Chicago Cubs starting pitcher Matt Garza continues to have injury problems. Garza missed the last two-and-a-half months of the 2012 MLB season because of a stress reaction in his right elbow. He spent the entire offseason getting “Every muscle” prepared for 2013.
Spring training games haven’t started, yet Garza already had to leave practice on Feb. 17. Following a throwing session that lasted approximately 20 pitches, Garza suffered a mild lat strain on his left side. He doesn’t believe that it’s anything more than a day-to-day injury.
Earlier this offseason, the Cubs signed Garza to a one-year, $10.25 million contract. Had Garza not gotten injured last season, there’s a good chance that he would’ve been traded before the 2012 July trade deadline. Garza is one of a few veterans who could bring back high-quality prospects. He’s a solid No. 3 pitcher on a World Series contender.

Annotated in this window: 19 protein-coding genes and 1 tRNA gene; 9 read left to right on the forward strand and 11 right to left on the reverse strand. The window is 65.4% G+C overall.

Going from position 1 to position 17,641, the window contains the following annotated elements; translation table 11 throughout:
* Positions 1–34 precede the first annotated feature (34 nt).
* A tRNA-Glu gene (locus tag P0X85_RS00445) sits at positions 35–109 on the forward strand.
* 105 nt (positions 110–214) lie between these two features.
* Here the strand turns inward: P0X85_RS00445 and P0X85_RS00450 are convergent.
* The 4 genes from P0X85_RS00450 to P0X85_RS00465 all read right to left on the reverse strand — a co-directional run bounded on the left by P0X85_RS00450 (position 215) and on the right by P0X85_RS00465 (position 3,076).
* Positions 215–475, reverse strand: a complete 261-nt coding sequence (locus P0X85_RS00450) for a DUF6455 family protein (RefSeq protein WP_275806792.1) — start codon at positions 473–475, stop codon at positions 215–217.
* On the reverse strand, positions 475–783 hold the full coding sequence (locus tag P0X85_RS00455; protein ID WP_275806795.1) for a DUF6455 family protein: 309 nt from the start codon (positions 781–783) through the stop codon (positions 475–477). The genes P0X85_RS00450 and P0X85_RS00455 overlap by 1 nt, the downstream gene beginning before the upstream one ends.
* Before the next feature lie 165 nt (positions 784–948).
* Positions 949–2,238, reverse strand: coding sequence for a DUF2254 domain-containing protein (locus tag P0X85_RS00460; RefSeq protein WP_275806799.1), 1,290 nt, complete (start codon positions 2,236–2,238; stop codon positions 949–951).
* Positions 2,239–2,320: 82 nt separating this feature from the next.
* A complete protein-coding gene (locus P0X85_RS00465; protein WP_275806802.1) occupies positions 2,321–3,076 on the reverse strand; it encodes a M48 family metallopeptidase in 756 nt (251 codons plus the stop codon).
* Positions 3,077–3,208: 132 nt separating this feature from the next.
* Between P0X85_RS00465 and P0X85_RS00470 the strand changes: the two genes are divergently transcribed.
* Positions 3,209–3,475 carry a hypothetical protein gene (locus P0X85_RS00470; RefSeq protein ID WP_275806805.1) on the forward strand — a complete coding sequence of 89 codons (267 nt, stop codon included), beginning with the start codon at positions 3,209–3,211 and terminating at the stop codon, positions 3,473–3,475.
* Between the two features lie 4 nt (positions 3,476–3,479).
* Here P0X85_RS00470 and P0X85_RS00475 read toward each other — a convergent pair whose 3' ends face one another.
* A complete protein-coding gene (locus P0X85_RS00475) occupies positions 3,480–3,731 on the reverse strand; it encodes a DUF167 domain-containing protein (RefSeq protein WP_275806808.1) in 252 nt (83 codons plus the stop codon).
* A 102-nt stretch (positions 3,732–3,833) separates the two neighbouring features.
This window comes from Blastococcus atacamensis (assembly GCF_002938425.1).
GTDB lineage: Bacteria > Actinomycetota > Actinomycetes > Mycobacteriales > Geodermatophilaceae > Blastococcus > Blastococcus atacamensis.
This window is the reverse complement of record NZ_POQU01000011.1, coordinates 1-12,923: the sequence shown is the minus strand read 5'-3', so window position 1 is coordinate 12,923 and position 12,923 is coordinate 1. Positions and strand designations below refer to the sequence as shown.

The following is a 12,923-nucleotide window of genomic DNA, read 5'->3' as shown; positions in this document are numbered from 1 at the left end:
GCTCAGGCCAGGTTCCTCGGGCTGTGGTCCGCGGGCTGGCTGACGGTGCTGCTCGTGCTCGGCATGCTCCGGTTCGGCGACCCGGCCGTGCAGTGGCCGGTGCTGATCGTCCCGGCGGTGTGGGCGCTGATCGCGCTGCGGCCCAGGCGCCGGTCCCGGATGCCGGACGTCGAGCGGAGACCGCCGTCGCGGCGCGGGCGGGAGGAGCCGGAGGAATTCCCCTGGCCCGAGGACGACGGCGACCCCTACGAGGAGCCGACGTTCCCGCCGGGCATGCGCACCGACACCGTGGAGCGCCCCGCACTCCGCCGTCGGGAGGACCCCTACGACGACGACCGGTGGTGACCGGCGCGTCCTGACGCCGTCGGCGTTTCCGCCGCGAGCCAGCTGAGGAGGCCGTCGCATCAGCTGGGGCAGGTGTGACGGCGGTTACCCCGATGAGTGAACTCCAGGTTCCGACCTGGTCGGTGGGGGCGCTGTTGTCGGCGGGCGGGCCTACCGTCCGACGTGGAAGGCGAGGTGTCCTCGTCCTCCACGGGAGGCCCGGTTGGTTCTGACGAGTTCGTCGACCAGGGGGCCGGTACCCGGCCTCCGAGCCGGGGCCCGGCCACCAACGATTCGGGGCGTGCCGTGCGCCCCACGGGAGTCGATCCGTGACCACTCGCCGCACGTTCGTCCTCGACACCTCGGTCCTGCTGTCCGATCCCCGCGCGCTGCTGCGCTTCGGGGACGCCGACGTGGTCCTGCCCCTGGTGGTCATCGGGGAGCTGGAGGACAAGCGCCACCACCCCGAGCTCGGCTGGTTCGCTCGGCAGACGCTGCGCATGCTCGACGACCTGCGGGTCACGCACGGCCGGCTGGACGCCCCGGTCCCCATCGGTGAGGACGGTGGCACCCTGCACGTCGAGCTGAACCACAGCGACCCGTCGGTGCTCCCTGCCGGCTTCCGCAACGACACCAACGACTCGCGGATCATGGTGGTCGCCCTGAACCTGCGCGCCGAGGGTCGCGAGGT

If these injuries become a trend, then his trade value will plummet. Teams won’t trade their future assets for a health hazard. Few things are worse than when a pitcher suffers a serious arm injury in the first year of a mega-contract.
That’s why fans shouldn’t panic, not yet anyhow. It’s better if these injuries happen sooner than later. The worst-case scenario is if Garza gets injured right before the trade deadline. That’s what happened in 2012. It likely cost them some future assets.
The Cubs have enough pitching depth to where they don’t need to risk injuries. Of course, Scott Baker is still recovering from his Tommy John surgery that he had last spring. Without Garza and Baker, the Cubs are down to five starters.
Can Garza stay healthy from this point forward? If he doesn’t, could the Cubs re-sign him at a discount after this season?